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Dirk Conradie

01 January 2016

English

uKESA Librarian

Book chapter

Council for Scientific and Industrial Research

South Africa

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Website References

Built environment

Climate

Climate Change/Resilience

Climate change

Construction

Natural environment

South Africa

Temperature change

A sultry afternoon in a naturally ventilated office during the hottest summer on record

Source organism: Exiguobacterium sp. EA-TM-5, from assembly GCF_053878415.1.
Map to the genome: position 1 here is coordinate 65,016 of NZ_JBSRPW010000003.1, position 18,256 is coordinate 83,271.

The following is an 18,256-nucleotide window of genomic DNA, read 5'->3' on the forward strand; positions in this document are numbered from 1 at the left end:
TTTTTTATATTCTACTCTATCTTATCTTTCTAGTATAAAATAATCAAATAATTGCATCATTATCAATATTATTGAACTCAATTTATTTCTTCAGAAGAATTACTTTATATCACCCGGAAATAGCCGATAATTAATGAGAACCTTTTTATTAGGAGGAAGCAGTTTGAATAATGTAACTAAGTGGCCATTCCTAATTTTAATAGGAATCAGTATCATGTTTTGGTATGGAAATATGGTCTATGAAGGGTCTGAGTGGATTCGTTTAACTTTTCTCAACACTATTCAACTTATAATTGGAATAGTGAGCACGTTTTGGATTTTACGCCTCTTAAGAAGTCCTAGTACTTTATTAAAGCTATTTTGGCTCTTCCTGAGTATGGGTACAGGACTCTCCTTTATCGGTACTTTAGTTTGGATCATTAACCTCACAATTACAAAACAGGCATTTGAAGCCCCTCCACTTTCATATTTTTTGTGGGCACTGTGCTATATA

This article is about the experience of discomfort, applicable physics and some possible corrective actions in a very hot naturally ventilated office on the CSIR campus during the hottest summer in Pretoria on record, as reported by South African Weather Service. Although this particular office has a split unit air conditioner the author, being a great believer in passive design, never uses it. Conventional design wisdom argues that a high thermal mass building is the answer in climates that have a high diurnal temperature swing such as South Africa due to the so called “fly wheel” effect. Thermal mass is the ability of a material to absorb and store heat energy. A large amount of heat energy is required to change the temperature of high density materials like concrete, bricks and tiles. They are therefore said to have high thermal mass. Lightweight materials such as a light weight steel construction have low thermal mass (Reardon et al., 2013). Appropriate use of thermal mass throughout a building can make a big difference to comfort and heating and cooling operational costs. The author’s office is the most massive simple structure that was immediately available for analysis. Traditionally most buildings have been built using masonry in South Africa. This case study quantifies the discomfort in a typical high thermal mass office building in the CSIR in Pretoria (the author’s office) during the extreme heat wave experienced in December 2015 and January 2016, when dry bulb temperatures reached 42.5 °C as measured by the author’s own WH3081 solar wireless weather station made by Fine Offset. This weather station consists of base station (console) and a suite of outdoor sensors that transmits the various readings to the base station. The previous summers of December 2014 and January 2015 were also extremely hot. The article critically analyses the effect on comfort and passive methods that could have made it more comfortable. It also investigates the limits to passive methods under these rather extreme conditions.

 

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